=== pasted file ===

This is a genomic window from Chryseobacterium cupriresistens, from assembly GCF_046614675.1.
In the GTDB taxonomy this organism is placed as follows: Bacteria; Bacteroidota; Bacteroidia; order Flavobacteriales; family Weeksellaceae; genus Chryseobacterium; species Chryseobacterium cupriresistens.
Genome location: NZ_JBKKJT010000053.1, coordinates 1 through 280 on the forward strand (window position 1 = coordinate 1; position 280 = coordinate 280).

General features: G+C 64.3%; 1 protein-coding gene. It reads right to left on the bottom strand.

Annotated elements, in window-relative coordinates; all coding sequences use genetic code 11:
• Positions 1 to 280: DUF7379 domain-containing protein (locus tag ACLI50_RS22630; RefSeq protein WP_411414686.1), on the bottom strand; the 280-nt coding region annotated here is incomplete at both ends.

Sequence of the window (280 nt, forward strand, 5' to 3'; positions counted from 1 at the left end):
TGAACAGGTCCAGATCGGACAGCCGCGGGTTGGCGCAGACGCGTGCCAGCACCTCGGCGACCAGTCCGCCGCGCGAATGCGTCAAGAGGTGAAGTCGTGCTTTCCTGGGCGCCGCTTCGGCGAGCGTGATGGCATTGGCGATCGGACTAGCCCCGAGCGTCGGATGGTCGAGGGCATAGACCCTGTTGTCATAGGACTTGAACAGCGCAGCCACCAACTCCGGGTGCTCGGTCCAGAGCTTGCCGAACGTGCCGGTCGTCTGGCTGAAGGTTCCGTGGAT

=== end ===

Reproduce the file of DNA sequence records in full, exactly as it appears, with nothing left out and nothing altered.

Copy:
This is a genomic window from Chryseobacterium cupriresistens, from assembly GCF_046614675.1.
In the GTDB taxonomy this organism is placed as follows: Bacteria; Bacteroidota; Bacteroidia; order Flavobacteriales; family Weeksellaceae; genus Chryseobacterium; species Chryseobacterium cupriresistens.
Genome location: NZ_JBKKJT010000053.1, coordinates 1 through 280 on the forward strand (window position 1 = coordinate 1; position 280 = coordinate 280).

General features: G+C 64.3%; 1 protein-coding gene. It reads right to left on the bottom strand.

Annotated elements, in window-relative coordinates; all coding sequences use genetic code 11:
• Positions 1 to 280: DUF7379 domain-containing protein (locus tag ACLI50_RS22630; RefSeq protein WP_411414686.1), on the bottom strand; the 280-nt coding region annotated here is incomplete at both ends.

Sequence of the window (280 nt, forward strand, 5' to 3'; positions counted from 1 at the left end):
TGAACAGGTCCAGATCGGACAGCCGCGGGTTGGCGCAGACGCGTGCCAGCACCTCGGCGACCAGTCCGCCGCGCGAATGCGTCAAGAGGTGAAGTCGTGCTTTCCTGGGCGCCGCTTCGGCGAGCGTGATGGCATTGGCGATCGGACTAGCCCCGAGCGTCGGATGGTCGAGGGCATAGACCCTGTTGTCATAGGACTTGAACAGCGCAGCCACCAACTCCGGGTGCTCGGTCCAGAGCTTGCCGAACGTGCCGGTCGTCTGGCTGAAGGTTCCGTGGAT